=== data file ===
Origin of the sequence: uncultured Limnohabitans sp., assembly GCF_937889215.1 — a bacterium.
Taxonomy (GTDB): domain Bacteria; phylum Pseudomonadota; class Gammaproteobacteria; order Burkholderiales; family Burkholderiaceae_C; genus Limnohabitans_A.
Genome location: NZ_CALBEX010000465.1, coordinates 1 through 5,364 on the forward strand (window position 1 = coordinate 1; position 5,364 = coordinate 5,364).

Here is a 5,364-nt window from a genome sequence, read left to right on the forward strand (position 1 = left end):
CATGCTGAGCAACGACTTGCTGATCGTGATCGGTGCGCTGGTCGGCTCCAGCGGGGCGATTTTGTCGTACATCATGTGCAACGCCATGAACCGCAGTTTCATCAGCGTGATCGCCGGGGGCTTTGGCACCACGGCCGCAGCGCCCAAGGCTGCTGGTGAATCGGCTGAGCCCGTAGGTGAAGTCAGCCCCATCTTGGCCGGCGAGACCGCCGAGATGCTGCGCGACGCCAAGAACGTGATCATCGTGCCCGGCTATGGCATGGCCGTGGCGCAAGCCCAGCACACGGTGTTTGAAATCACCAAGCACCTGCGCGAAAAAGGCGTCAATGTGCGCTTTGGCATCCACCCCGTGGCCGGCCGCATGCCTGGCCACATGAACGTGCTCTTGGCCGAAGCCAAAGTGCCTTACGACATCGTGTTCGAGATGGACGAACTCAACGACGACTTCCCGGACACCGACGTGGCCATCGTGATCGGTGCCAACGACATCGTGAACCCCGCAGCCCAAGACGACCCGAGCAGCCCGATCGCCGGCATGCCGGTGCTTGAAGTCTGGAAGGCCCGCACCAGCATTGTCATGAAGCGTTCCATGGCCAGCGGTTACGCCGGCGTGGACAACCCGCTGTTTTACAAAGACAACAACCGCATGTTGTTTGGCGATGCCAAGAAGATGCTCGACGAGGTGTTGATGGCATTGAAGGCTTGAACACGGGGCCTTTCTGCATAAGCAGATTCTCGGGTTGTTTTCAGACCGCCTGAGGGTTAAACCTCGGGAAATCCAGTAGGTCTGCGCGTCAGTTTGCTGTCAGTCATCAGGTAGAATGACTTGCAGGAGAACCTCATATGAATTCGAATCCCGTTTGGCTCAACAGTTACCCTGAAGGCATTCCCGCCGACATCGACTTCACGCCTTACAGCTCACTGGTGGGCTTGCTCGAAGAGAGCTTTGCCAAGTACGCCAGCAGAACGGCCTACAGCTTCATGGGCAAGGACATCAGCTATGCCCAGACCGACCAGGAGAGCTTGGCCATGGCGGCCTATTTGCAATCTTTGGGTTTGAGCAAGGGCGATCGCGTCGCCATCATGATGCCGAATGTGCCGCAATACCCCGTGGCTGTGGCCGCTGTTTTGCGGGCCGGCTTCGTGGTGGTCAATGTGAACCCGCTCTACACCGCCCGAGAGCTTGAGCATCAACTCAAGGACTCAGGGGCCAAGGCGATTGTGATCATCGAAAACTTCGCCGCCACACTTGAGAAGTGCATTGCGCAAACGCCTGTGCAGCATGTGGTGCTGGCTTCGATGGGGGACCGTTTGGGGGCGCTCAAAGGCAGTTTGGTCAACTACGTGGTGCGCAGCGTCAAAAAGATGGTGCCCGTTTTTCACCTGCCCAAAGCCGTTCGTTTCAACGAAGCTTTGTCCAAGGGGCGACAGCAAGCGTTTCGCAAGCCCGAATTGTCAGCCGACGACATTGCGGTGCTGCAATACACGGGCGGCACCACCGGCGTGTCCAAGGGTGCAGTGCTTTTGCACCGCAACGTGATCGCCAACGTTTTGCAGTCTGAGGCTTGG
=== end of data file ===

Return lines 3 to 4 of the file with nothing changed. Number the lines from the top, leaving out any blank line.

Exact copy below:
Genome location: NZ_CALBEX010000465.1, coordinates 1 through 5,364 on the forward strand (window position 1 = coordinate 1; position 5,364 = coordinate 5,364).

Here is a 5,364-nt window from a genome sequence, read left to right on the forward strand (position 1 = left end):